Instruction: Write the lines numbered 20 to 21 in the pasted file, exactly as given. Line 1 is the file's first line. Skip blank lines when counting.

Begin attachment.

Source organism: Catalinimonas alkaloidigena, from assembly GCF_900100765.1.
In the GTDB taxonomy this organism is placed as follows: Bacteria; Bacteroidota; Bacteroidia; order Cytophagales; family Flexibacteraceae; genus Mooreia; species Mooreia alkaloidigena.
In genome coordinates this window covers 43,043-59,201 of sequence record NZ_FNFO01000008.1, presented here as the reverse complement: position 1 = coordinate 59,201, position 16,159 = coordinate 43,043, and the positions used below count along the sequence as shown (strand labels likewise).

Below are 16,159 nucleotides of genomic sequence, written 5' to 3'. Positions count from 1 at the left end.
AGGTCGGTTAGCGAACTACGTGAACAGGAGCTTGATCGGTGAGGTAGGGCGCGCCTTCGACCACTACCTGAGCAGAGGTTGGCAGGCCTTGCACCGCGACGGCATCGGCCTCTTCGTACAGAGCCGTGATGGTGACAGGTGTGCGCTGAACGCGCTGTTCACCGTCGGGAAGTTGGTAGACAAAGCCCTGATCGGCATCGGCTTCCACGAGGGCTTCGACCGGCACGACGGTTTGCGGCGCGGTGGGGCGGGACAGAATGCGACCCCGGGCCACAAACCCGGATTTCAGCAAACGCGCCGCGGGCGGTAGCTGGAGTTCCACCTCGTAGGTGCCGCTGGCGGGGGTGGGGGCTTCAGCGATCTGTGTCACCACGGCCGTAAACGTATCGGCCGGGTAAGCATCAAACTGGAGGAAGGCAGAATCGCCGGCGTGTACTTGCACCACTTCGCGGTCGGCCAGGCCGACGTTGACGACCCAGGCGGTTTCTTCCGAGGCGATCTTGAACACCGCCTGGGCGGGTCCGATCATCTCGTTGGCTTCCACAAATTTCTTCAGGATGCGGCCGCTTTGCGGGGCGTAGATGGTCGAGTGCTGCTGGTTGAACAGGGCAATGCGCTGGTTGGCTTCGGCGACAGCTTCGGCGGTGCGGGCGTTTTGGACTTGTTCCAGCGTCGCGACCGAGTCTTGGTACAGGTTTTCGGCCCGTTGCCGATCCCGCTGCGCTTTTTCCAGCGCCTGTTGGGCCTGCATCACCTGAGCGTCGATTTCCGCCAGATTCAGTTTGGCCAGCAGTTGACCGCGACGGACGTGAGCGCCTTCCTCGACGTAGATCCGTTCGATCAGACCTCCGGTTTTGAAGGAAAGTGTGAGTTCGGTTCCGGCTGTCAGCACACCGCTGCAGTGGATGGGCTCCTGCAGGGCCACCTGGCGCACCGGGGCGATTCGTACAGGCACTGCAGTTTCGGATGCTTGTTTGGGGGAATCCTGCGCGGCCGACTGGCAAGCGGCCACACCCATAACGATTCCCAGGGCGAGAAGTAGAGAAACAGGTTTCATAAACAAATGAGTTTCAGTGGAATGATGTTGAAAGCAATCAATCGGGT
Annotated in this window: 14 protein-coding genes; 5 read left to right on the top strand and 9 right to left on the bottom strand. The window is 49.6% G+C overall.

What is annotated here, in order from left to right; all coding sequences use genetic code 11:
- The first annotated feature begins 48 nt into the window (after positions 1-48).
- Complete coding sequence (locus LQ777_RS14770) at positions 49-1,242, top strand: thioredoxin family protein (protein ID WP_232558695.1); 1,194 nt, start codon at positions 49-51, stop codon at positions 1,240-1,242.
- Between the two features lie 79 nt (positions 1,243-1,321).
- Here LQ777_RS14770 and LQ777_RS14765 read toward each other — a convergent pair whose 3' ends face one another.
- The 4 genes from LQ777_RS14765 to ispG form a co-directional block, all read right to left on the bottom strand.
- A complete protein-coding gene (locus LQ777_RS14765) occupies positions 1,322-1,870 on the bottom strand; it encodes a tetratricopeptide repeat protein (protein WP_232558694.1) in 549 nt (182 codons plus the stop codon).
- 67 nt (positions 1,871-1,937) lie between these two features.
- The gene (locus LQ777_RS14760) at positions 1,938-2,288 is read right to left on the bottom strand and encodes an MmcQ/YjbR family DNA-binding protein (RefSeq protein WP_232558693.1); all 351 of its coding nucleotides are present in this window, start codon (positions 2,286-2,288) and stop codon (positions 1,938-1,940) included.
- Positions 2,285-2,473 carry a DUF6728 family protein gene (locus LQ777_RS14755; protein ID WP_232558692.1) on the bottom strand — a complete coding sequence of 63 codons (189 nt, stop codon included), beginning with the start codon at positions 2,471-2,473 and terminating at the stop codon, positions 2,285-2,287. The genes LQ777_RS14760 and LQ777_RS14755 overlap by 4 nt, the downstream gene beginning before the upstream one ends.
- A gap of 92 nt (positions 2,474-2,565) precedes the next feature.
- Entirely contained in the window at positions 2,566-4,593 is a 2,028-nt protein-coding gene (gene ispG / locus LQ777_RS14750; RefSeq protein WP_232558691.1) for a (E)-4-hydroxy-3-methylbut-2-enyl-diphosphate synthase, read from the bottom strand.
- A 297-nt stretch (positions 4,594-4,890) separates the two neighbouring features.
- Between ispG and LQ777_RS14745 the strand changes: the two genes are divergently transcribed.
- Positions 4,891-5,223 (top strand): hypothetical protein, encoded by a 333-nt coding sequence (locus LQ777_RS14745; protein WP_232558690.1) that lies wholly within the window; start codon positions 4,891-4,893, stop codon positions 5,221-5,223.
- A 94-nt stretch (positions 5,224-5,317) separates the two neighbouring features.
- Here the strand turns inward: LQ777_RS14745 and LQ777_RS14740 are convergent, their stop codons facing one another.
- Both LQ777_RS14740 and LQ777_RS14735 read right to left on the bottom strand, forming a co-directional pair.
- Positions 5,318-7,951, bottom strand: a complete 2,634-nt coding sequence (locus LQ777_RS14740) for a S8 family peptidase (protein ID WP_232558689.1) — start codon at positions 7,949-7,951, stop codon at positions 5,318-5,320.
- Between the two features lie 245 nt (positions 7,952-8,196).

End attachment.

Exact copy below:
- Between ispG and LQ777_RS14745 the strand changes: the two genes are divergently transcribed.
- Positions 4,891-5,223 (top strand): hypothetical protein, encoded by a 333-nt coding sequence (locus LQ777_RS14745; protein WP_232558690.1) that lies wholly within the window; start codon positions 4,891-4,893, stop codon positions 5,221-5,223.